ANDY CATIVO: Some of them they call lionheads. They look like they have manes. The celestial eyes; they have eyes that are pointed straight up.

SELYUKH: I finally got to meet some fancy goldfish in person thanks to Andy Cativo at a store called Congressional Aquarium in Rockville, Md.

CATIVO: These are the bubble eyes, all sorts of funny little (laughter).

SELYUKH: They look so weird.


SELYUKH: He literally looks like he swallowed a bunch of air...


SELYUKH: ...And it's coming out of his cheeks.

CATIVO: Oh, yeah.

SELYUKH: Growing fancy goldfish like these to a good size can take years and it can be labor intensive. Fischer says workers at Chinese farms sort through millions of baby fry with tablespoon-sized nets calling for high quality fish with trained eyes. They sift through acres of ponds over and over.

JOE HIDUKE: It's not something that comes off in an assembly line. So it's not like all of a sudden we can be buying goldfish from a different goldfish factory.

SELYUKH: That's Joe Hiduke from 5D Tropical, a wholesaler based in Florida. His company imports and sells goldfish that you might find in a lot of retail stores, including big chains. And the tariffs are making their math complicated just like Fischer's.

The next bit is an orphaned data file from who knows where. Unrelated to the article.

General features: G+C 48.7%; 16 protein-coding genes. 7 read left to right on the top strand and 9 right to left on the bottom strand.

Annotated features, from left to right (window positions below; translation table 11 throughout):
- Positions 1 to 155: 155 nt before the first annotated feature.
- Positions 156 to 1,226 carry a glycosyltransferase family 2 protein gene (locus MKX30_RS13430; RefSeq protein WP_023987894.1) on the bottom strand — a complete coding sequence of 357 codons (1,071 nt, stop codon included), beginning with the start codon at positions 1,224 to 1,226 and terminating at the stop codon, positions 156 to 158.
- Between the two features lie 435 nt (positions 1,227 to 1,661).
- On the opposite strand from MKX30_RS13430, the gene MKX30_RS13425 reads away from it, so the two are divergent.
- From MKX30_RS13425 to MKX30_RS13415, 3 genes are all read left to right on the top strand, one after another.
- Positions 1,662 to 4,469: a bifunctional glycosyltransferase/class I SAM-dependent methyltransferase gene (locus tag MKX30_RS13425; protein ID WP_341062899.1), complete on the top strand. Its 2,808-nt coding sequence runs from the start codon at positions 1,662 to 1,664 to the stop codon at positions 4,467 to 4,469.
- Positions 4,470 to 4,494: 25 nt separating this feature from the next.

HIDUKE: So our options are either to sell these fish at a loss or not fill the product for the stores.

SELYUKH: This anxiety has been playing out in many businesses around the country. Corporate CEOs and trade groups often bring up the uncertainty of the trade war. But for Fischer, this uncertainty is a matter of livelihood. His store, Dandy Orandas, is a one-man operation. Fischer imports about 6,000 fish a year, which he nurtures in over 100 tanks, tubs and an indoor swimming pool in his home.

FISCHER: Normally, I would get fish at the end of May, but this year with tariffs, I just said screw it. I'm not going to do it. I'm not going to play this game. And I'm just going to unplug.

SELYUKH: Late spring, he stopped importing more fish. For a few months, he shut down Dandy Orandas. But it's his income. He needs it to stay afloat.

FISCHER: So I went ahead and bit the bullet and I just paid $10,000 on a $40,000 shipment of fish.

SELYUKH: That's $10,000 just to cover the tariff. Fischer says he can't really raise prices. There is a lot of competition. And for buyers, goldfish are a luxury. So he's spinning his wheels, as he puts it, trying to decide when to cut bait. Alina Selyukh, NPR News. Transcript provided by NPR, Copyright NPR.